McKinstry’s Jonathan Franzese on His Passion for Engineering and Public Health Solutions

Jonathan is an engineering manager and has been with McKinstry for nearly four years. He was also appointed to chair the American Society of Plumbing Engineers’ (ASPE) Education Committee for the 2023 Tech Symposium.

Learn more about Jonathan and his journey with plumbing and engineering, his focus on sustainability as well as projects he is most proud of.

What brought you to McKinstry? What is your role?

I joined McKinstry in November of 2019 as a Senior Plumbing Engineer to lead the plumbing group and provide more structure and formality since that specific team was still in the forming stages. I was extremely lucky to inherit a group of really talented plumbing engineers. Fasting forward to last year, I stepped into an engineering manager role, where I have been focusing on high-level department impact and business development with our internal construction partners.

What drew you to plumbing and the industry in general?

My draw to engineering began early as I spent hours playing with Legos and being constantly fascinated by how things worked as a child. When I had the opportunity to intern at a small MEP firm in Chicago, I found myself drawn to the field of plumbing. The realization that plumbing is an essential aspect of everyone’s daily life and profoundly impacts global health and well-being deepened my interest. This experience also showed me that access to clean water, although a privilege in our country and many Western nations, remains a dire issue for over a billion people worldwide. This awareness ingrained in me the importance of responsibly managing our resources, even when we have an abundance of them.

What’s a big-picture focus in your role?

Throughout my career, I’ve consistently focused on water conservation and reuse, and fortunately, the firms I’ve worked for shared the same commitment. We’ve targeted projects with owners who understand the environmental significance of these efforts. It has been my mission to emphasize this focus in all the projects we undertake, even in places like Washington where rain is abundant but water use still matters. It’s important to address water scarcity and ensure equal access to services, as it significantly impacts the most vulnerable in society. I see this as a guiding principle in my career, using my position and projects to contribute to a more sustainable future.

What work do you do with the American Society of Plumbing Engineers (ASPE)?

I turned to ASPE when I joined the industry. Chicago, with its old-school plumbing traditions, showed great respect for engineering. When I moved to Seattle, it was a smaller chapter that focused more on design-build projects. The West Coast in general had a less formal approach to plumbing engineering, often handled by mechanical engineers who juggled both HVAC and plumbing. Over the past decade, the demands on plumbing engineers have grown substantially, requiring knowledge in various systems like water reuse, medical gas and specialized systems for industrial and laboratory projects. This increased rigor in the field has motivated me to dedicate much of my free time to volunteering with organizations. I want to provide guidance and support to aspiring engineers, just as I wished I had earlier in my career. Beyond technical expertise, I believe in joining professional societies that prioritize public health and the betterment of plumbing engineering. As the Chapter President, I’m focused on growing membership and offering quality education opportunities. Additionally, I’m involved at the national level, contributing to various committees on education, credentialing and technical research. I’m also collaborating with NCEES to develop a plumbing-specific version of the mechanical PE exam, creating a clearer career path for young engineers in the field. This is my way of giving back and elevating the profession I’m passionate about.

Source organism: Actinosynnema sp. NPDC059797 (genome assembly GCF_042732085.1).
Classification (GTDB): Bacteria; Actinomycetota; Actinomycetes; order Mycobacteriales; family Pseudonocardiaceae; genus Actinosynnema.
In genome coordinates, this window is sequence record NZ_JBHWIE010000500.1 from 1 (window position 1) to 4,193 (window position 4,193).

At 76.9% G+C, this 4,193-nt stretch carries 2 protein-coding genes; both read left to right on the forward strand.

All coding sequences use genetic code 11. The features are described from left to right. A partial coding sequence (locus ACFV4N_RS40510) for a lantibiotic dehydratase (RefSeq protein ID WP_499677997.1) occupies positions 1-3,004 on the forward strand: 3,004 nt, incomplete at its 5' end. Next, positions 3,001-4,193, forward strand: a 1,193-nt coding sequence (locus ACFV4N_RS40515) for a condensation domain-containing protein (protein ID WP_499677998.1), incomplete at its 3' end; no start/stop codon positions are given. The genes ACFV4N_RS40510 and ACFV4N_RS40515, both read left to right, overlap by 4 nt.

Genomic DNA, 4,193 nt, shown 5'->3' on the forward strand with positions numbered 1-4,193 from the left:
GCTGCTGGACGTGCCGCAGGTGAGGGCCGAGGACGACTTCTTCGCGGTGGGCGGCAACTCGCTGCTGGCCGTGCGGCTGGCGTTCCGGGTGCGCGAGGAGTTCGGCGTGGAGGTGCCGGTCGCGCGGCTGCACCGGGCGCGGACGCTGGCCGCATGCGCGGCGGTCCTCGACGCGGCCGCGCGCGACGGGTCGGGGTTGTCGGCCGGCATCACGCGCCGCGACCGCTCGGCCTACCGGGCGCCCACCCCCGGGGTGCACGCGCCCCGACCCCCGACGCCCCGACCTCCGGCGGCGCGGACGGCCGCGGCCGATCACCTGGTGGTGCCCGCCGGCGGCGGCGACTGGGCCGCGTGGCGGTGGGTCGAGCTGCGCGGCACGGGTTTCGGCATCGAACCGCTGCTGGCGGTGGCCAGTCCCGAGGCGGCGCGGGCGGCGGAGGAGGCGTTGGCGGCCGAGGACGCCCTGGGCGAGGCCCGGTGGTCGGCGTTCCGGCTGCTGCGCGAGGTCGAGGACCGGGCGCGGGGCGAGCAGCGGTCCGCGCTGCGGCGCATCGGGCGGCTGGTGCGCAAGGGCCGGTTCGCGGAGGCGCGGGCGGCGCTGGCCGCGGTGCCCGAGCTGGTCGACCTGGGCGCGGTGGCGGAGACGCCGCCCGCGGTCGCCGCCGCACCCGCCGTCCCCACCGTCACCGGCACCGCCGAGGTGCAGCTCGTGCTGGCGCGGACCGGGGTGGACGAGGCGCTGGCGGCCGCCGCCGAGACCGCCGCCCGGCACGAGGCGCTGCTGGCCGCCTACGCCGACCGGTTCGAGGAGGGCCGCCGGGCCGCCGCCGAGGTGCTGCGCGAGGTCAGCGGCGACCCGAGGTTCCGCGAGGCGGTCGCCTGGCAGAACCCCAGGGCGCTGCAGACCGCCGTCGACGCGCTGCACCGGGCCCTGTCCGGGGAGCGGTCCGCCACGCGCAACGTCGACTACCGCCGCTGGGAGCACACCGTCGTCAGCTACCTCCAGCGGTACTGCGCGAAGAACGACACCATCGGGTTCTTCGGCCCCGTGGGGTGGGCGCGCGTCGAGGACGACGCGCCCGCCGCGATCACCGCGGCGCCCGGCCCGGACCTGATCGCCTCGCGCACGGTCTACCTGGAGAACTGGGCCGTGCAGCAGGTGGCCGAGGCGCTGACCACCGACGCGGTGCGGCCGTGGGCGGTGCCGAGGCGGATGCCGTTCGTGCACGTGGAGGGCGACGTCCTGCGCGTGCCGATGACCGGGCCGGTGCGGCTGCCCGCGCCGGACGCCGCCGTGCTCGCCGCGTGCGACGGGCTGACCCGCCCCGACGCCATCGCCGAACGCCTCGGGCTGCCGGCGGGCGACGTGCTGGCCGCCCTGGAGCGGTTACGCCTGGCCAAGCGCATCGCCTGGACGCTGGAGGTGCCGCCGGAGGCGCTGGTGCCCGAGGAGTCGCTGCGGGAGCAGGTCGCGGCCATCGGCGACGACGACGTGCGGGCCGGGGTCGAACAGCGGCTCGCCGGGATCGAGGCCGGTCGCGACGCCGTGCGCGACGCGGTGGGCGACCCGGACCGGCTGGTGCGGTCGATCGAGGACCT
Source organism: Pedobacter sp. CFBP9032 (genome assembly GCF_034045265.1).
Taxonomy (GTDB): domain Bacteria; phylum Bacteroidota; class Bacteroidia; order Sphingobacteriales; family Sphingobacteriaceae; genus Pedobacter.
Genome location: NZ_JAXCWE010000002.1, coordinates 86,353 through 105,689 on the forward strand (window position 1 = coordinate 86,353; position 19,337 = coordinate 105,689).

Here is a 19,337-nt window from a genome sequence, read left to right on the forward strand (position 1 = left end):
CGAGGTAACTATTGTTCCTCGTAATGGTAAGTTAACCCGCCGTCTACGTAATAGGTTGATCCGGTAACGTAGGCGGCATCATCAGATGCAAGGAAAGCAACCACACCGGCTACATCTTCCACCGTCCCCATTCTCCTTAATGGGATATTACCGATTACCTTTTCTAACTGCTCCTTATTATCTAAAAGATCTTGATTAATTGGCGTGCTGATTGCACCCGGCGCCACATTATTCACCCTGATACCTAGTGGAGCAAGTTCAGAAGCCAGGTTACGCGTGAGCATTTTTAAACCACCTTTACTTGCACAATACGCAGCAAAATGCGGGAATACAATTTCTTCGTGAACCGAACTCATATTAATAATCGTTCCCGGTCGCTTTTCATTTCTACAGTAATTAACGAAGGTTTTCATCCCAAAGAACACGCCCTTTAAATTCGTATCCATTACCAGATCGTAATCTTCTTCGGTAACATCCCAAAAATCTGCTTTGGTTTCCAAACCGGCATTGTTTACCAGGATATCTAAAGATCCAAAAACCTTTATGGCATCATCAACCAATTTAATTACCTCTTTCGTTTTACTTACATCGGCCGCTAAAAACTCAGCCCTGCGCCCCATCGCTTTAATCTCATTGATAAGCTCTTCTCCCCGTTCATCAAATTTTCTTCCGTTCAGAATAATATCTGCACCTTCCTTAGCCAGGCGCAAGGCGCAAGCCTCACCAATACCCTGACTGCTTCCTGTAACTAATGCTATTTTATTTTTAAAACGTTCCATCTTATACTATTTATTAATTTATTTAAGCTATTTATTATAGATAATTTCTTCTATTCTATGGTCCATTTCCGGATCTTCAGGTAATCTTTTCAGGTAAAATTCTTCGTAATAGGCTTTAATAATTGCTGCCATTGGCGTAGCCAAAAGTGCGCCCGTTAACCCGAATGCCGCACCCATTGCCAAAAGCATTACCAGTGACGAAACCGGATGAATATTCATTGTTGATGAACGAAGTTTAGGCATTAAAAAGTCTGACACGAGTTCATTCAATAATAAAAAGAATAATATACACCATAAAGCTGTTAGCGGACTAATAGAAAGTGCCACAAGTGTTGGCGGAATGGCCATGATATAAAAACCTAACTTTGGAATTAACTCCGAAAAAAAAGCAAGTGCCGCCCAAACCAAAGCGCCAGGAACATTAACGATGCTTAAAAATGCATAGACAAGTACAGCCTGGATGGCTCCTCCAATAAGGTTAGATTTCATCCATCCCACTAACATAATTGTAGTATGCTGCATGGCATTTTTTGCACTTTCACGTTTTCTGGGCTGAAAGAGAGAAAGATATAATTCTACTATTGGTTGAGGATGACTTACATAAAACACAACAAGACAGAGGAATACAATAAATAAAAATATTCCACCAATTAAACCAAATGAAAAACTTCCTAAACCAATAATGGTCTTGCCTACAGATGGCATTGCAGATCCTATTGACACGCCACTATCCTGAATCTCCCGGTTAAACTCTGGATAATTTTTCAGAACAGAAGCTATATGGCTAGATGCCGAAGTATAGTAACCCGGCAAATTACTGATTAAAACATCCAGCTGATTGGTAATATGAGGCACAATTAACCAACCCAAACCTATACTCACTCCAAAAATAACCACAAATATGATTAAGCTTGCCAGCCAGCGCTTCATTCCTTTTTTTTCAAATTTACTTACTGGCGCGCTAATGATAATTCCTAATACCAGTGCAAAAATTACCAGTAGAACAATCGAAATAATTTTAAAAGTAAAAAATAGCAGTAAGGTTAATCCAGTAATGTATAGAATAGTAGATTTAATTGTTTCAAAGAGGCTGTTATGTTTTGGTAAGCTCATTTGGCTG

What is the best way to encourage environmental stewardship and civic engagement?

I believe it’s essential to educate the average person about the impact of hidden building systems on their daily lives. We often take for granted the convenience of turning on the kitchen sink or flushing the toilet without realizing the effort behind it. I aim to show people that a lot of work happens behind the scenes to ensure smooth functioning. On the conservation front, I want to share and demonstrate that we can be mindful of our water usage without negatively affecting our economy. By incorporating efficient systems, we can save resources and benefit building owners in the long run.

What is the structure of your team currently? What projects are you working on?

I oversee a diverse group of senior engineers with wide-ranging skills, and our focus has been on life science and laboratory projects for the past year. Some of the work includes a hydrogen project for confidential clients and central utility plant upgrades for life sciences projects. My main goal as a leader is to support my team in achieving their objectives, sharing my knowledge and executing projects successfully. I aim to remove any obstacles that hinder their ability to deliver technical excellence and to establish our engineering consultancy as a top-tier service provider in the Northwest region and beyond.

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